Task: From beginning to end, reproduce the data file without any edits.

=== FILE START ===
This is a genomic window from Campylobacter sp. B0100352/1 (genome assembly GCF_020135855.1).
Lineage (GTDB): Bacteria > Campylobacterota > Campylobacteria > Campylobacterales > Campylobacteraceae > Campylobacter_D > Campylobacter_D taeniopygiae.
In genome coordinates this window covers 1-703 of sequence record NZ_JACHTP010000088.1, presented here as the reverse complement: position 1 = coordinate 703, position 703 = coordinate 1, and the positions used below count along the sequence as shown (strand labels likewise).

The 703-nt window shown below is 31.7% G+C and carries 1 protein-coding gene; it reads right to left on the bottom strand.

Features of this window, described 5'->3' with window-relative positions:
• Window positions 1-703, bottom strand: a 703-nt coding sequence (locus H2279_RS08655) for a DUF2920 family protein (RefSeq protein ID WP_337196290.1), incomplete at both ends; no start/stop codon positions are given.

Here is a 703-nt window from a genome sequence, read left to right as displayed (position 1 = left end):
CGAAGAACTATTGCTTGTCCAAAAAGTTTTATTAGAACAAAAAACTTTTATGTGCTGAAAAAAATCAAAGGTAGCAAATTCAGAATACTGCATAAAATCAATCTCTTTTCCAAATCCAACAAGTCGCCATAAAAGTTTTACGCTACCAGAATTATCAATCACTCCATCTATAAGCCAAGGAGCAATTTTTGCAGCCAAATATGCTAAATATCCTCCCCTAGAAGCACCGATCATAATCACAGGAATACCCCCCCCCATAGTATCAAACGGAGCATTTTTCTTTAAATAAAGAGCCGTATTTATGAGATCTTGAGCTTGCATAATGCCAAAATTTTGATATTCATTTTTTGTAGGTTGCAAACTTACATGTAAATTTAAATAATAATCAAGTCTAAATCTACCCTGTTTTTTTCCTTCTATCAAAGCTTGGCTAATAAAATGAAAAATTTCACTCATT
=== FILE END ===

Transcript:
This is a genomic window from Campylobacter sp. B0100352/1 (genome assembly GCF_020135855.1).
Lineage (GTDB): Bacteria > Campylobacterota > Campylobacteria > Campylobacterales > Campylobacteraceae > Campylobacter_D > Campylobacter_D taeniopygiae.
In genome coordinates this window covers 1-703 of sequence record NZ_JACHTP010000088.1, presented here as the reverse complement: position 1 = coordinate 703, position 703 = coordinate 1, and the positions used below count along the sequence as shown (strand labels likewise).

The 703-nt window shown below is 31.7% G+C and carries 1 protein-coding gene; it reads right to left on the bottom strand.

Features of this window, described 5'->3' with window-relative positions:
• Window positions 1-703, bottom strand: a 703-nt coding sequence (locus H2279_RS08655) for a DUF2920 family protein (RefSeq protein ID WP_337196290.1), incomplete at both ends; no start/stop codon positions are given.

Here is a 703-nt window from a genome sequence, read left to right as displayed (position 1 = left end):
CGAAGAACTATTGCTTGTCCAAAAAGTTTTATTAGAACAAAAAACTTTTATGTGCTGAAAAAAATCAAAGGTAGCAAATTCAGAATACTGCATAAAATCAATCTCTTTTCCAAATCCAACAAGTCGCCATAAAAGTTTTACGCTACCAGAATTATCAATCACTCCATCTATAAGCCAAGGAGCAATTTTTGCAGCCAAATATGCTAAATATCCTCCCCTAGAAGCACCGATCATAATCACAGGAATACCCCCCCCCATAGTATCAAACGGAGCATTTTTCTTTAAATAAAGAGCCGTATTTATGAGATCTTGAGCTTGCATAATGCCAAAATTTTGATATTCATTTTTTGTAGGTTGCAAACTTACATGTAAATTTAAATAATAATCAAGTCTAAATCTACCCTGTTTTTTTCCTTCTATCAAAGCTTGGCTAATAAAATGAAAAATTTCACTCATT